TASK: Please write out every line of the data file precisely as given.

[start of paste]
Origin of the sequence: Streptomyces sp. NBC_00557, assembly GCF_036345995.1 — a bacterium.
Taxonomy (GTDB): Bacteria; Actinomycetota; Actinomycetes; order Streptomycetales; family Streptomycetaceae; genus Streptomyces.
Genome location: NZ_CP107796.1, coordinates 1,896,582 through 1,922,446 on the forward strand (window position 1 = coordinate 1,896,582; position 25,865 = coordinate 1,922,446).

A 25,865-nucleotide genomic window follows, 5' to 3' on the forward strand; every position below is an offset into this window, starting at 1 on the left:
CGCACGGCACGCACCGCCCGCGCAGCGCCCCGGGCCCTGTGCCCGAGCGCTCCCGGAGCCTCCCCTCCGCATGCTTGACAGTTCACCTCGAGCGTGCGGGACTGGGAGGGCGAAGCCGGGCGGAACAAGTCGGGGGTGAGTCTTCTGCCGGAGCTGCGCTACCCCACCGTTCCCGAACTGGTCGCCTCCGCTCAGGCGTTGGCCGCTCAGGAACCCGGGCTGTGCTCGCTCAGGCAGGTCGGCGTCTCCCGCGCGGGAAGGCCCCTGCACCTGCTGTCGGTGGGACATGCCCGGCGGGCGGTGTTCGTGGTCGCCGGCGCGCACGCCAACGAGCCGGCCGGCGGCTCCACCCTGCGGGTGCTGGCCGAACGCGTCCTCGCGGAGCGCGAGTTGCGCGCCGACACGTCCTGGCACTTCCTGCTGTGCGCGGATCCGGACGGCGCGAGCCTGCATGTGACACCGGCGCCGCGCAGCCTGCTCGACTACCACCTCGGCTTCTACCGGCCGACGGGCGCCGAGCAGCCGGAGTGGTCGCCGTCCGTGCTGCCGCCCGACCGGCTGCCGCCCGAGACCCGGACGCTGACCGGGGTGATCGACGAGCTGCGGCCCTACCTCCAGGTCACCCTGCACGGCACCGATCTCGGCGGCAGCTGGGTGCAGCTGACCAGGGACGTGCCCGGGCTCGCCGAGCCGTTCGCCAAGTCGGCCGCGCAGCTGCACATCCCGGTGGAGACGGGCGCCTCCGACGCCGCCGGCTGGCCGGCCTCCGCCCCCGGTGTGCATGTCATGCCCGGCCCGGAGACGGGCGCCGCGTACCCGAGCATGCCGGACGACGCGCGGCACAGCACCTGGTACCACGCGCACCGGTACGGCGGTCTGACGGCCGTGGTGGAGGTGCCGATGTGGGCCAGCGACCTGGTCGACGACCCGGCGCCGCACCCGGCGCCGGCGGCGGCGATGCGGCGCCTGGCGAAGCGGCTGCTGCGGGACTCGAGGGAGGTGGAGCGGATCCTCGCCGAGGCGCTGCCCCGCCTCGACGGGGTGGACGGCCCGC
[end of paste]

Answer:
Origin of the sequence: Streptomyces sp. NBC_00557, assembly GCF_036345995.1 — a bacterium.
Taxonomy (GTDB): Bacteria; Actinomycetota; Actinomycetes; order Streptomycetales; family Streptomycetaceae; genus Streptomyces.
Genome location: NZ_CP107796.1, coordinates 1,896,582 through 1,922,446 on the forward strand (window position 1 = coordinate 1,896,582; position 25,865 = coordinate 1,922,446).

A 25,865-nucleotide genomic window follows, 5' to 3' on the forward strand; every position below is an offset into this window, starting at 1 on the left:
CGCACGGCACGCACCGCCCGCGCAGCGCCCCGGGCCCTGTGCCCGAGCGCTCCCGGAGCCTCCCCTCCGCATGCTTGACAGTTCACCTCGAGCGTGCGGGACTGGGAGGGCGAAGCCGGGCGGAACAAGTCGGGGGTGAGTCTTCTGCCGGAGCTGCGCTACCCCACCGTTCCCGAACTGGTCGCCTCCGCTCAGGCGTTGGCCGCTCAGGAACCCGGGCTGTGCTCGCTCAGGCAGGTCGGCGTCTCCCGCGCGGGAAGGCCCCTGCACCTGCTGTCGGTGGGACATGCCCGGCGGGCGGTGTTCGTGGTCGCCGGCGCGCACGCCAACGAGCCGGCCGGCGGCTCCACCCTGCGGGTGCTGGCCGAACGCGTCCTCGCGGAGCGCGAGTTGCGCGCCGACACGTCCTGGCACTTCCTGCTGTGCGCGGATCCGGACGGCGCGAGCCTGCATGTGACACCGGCGCCGCGCAGCCTGCTCGACTACCACCTCGGCTTCTACCGGCCGACGGGCGCCGAGCAGCCGGAGTGGTCGCCGTCCGTGCTGCCGCCCGACCGGCTGCCGCCCGAGACCCGGACGCTGACCGGGGTGATCGACGAGCTGCGGCCCTACCTCCAGGTCACCCTGCACGGCACCGATCTCGGCGGCAGCTGGGTGCAGCTGACCAGGGACGTGCCCGGGCTCGCCGAGCCGTTCGCCAAGTCGGCCGCGCAGCTGCACATCCCGGTGGAGACGGGCGCCTCCGACGCCGCCGGCTGGCCGGCCTCCGCCCCCGGTGTGCATGTCATGCCCGGCCCGGAGACGGGCGCCGCGTACCCGAGCATGCCGGACGACGCGCGGCACAGCACCTGGTACCACGCGCACCGGTACGGCGGTCTGACGGCCGTGGTGGAGGTGCCGATGTGGGCCAGCGACCTGGTCGACGACCCGGCGCCGCACCCGGCGCCGGCGGCGGCGATGCGGCGCCTGGCGAAGCGGCTGCTGCGGGACTCGAGGGAGGTGGAGCGGATCCTCGCCGAGGCGCTGCCCCGCCTCGACGGGGTGGACGGCCCGC